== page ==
There’s also a business case to be made for gaining customers by improving the whole experience of getting one’s blood drawn. That includes not just the company’s spa-like “wellness centers,” but also the nanotainer technology (which, as discussed above, is more of a market differentiator than a clinical need), easy scheduling, rapid and simple results reporting and so forth. I'm not sure how big or attractive this general strategy is, but in theory at least, it's a potential option for Theranos as well – again, provided one can meet basic standards of accuracy and reliability.

Finally, there’s the opportunity to “disrupt” lab testing – which, to Theranos, seems to mean offering tests, results, or both directly to patients, without physician intermediates at either end. Personally, I question whether allowing healthy folks to test their own cholesterol ad libitum (and ad nauseum) is a large, clinically meaningful, or socially transformative opportunity – that’s a whole other discussion, beyond the scope of this post – but it’s not illogical for Theranos to make a bet on that future state, and for investors to back it.

Theranos is far from the first company that has sought to unseat the main lab testing players – and for all of them, the questions are the same: What is the need you’re addressing? How do you plan to address it? What is the reward for success?

If Theranos hasn’t figured out the company’s key value proposition and business strategy, the company needs to do so, and quickly. Not for the public, mind you – after all, if you’ve raised as much money as Theranos has, who cares what the nattering nabobs say? – but to know where to focus efforts and resources. And "all of the above" isn't the best answer. Clinical labs are a tough business, and to beat its entrenched competitors, Theranos needs to figure out its “killer app” – needle-free blood draws, low-priced tests, patient empowerment, quick turnaround, high-touch service, whatever – and then the team needs to focus, put their heads down,\ and crush it.

Importantly, only some of Theranos's strategic options depend on any differentiated technologic advances per se. If the "killer app" is delivering faster results directly to patients, for example, and this can be accomplished using standard equipment, then it doesn't matter whether the company has is using a new machine, let alone how that machine compares with the established platforms. In that case, all considerations of Theranos's so-called "Edison" technology would be an irrelevant distraction – not only for the the public and the media, but more importantly, for the company itself.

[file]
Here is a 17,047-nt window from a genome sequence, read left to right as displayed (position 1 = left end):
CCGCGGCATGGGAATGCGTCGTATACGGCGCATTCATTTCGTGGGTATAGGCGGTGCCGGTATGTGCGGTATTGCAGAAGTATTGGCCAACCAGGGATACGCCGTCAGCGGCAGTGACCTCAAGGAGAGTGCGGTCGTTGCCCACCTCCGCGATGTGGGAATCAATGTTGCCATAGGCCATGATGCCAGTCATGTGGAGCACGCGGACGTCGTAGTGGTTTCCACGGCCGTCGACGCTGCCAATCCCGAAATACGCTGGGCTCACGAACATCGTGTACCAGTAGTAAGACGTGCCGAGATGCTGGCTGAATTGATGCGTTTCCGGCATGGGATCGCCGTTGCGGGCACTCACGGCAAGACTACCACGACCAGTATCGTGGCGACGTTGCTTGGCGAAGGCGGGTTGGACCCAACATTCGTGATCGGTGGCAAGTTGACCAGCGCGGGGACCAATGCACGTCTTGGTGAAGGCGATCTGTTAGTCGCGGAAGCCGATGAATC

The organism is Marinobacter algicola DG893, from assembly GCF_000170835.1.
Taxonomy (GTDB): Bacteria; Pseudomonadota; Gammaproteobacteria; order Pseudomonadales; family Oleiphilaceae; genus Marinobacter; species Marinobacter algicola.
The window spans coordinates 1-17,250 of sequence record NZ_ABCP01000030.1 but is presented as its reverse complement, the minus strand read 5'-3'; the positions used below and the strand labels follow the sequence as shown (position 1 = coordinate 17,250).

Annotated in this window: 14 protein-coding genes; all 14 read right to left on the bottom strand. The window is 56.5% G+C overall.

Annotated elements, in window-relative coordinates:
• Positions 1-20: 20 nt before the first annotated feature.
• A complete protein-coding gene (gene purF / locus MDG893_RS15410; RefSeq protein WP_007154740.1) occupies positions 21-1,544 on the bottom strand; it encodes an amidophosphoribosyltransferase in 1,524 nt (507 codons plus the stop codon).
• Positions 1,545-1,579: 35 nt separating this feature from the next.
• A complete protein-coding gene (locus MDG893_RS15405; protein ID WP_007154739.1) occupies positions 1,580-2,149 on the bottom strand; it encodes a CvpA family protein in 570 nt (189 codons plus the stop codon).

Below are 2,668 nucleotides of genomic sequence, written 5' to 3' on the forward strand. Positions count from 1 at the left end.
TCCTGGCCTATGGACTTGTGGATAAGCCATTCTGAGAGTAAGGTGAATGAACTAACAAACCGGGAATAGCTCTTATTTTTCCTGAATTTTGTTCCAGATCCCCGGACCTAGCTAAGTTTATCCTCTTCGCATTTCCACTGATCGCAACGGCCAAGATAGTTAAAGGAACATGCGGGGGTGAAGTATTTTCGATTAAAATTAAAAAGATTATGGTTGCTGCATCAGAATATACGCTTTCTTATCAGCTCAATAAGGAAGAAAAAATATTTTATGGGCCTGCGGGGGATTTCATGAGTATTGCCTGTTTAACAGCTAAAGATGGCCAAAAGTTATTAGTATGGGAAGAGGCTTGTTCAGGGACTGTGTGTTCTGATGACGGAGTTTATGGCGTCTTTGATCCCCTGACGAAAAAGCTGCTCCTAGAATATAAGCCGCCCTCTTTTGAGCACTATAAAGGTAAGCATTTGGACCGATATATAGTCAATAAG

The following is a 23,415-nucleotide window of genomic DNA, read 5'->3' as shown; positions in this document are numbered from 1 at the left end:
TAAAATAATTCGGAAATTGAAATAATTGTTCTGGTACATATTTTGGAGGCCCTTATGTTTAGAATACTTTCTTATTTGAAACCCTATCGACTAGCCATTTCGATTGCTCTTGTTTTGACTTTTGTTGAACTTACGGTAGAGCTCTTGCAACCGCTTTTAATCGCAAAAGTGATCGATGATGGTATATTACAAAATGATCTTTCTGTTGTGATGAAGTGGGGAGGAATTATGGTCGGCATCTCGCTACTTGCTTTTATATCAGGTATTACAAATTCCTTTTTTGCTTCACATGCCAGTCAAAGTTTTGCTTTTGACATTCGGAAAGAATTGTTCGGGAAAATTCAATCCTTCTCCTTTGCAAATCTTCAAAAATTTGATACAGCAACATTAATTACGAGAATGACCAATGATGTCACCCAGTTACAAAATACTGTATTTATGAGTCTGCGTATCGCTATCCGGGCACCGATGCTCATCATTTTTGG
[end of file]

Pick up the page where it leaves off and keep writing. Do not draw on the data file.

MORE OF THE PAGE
Regardless of what path the team takes, though, there’s one more critical thing Theranos needs to do besides nail its business model: Nip in the bud any lingering doubts about the company’s ability to provide high-quality lab data. Day after day, established labs provide reliable results to patients and doctors within established standards of performance that impact clinical decisions. And if you can't nail that in diagnostics, you’re finished – no matter whether you're using a new technology or an established one, whether the test is ordered by a doctor or provided self-serve, or whether you drew five milliliters of blood from a syringe or 50 microliters from a fingerstick. Whether through hubris, ignorance, or incompetence, Theranos has led folks to question whether they can be trusted analytically – and that's a disaster in this industry, because at its core, lab testing is a trust-based service business: send me your sample, and I'll send you a reliable, clinically actionable answer. So my advice to Theranos is: Release data, publish papers, partner with independent academic or clinical centers, whatever – just fix this perceived analytical quality issue. Otherwise, all the microtainers, wellness centers and online results in the world can't help you.

Addendum (10/23/2015): Theranos has issued a detailed rebuttal to the Wall Street Journal's coverage of the company - and as a public service, I've posted it on Genius so folks can provide line-by-line annotation / comments. Visit the Genius site here and contribute your insights!

Thanks to Matthew Herper and Danielle Newnham for inspiring me to write this piece, and to Matt for reviewing it and providing feedback. On Matt's recommendation, I sent a draft of this post to Theranos's PR team, a member of which provided informal comments (related to the "clinical value proposition").